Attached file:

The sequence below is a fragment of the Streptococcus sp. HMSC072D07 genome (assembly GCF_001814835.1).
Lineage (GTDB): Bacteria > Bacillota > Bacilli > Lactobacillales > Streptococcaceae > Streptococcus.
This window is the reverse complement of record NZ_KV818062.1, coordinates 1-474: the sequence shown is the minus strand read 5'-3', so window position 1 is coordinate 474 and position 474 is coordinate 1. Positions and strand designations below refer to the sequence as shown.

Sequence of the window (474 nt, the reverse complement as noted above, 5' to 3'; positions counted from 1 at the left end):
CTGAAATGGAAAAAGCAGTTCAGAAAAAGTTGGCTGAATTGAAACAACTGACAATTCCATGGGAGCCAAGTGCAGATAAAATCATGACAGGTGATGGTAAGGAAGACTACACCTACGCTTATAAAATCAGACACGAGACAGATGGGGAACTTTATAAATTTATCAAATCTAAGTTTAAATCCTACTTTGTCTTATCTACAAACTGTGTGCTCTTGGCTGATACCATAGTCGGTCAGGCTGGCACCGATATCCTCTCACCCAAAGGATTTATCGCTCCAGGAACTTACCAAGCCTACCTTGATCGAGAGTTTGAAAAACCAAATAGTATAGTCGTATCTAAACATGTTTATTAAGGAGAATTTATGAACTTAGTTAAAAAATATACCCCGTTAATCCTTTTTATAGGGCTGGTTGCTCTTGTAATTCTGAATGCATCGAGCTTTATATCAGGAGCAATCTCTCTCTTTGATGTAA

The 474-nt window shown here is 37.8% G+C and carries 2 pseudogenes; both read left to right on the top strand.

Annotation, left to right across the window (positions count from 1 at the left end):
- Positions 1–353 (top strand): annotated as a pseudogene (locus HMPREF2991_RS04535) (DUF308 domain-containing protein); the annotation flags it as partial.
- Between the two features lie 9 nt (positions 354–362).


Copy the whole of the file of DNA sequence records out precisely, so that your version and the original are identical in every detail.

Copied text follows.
The sequence below is a fragment of the Streptococcus sp. HMSC072D07 genome (assembly GCF_001814835.1).
Lineage (GTDB): Bacteria > Bacillota > Bacilli > Lactobacillales > Streptococcaceae > Streptococcus.
This window is the reverse complement of record NZ_KV818062.1, coordinates 1-474: the sequence shown is the minus strand read 5'-3', so window position 1 is coordinate 474 and position 474 is coordinate 1. Positions and strand designations below refer to the sequence as shown.

Sequence of the window (474 nt, the reverse complement as noted above, 5' to 3'; positions counted from 1 at the left end):
CTGAAATGGAAAAAGCAGTTCAGAAAAAGTTGGCTGAATTGAAACAACTGACAATTCCATGGGAGCCAAGTGCAGATAAAATCATGACAGGTGATGGTAAGGAAGACTACACCTACGCTTATAAAATCAGACACGAGACAGATGGGGAACTTTATAAATTTATCAAATCTAAGTTTAAATCCTACTTTGTCTTATCTACAAACTGTGTGCTCTTGGCTGATACCATAGTCGGTCAGGCTGGCACCGATATCCTCTCACCCAAAGGATTTATCGCTCCAGGAACTTACCAAGCCTACCTTGATCGAGAGTTTGAAAAACCAAATAGTATAGTCGTATCTAAACATGTTTATTAAGGAGAATTTATGAACTTAGTTAAAAAATATACCCCGTTAATCCTTTTTATAGGGCTGGTTGCTCTTGTAATTCTGAATGCATCGAGCTTTATATCAGGAGCAATCTCTCTCTTTGATGTAA

The 474-nt window shown here is 37.8% G+C and carries 2 pseudogenes; both read left to right on the top strand.

Annotation, left to right across the window (positions count from 1 at the left end):
- Positions 1–353 (top strand): annotated as a pseudogene (locus HMPREF2991_RS04535) (DUF308 domain-containing protein); the annotation flags it as partial.
- Between the two features lie 9 nt (positions 354–362).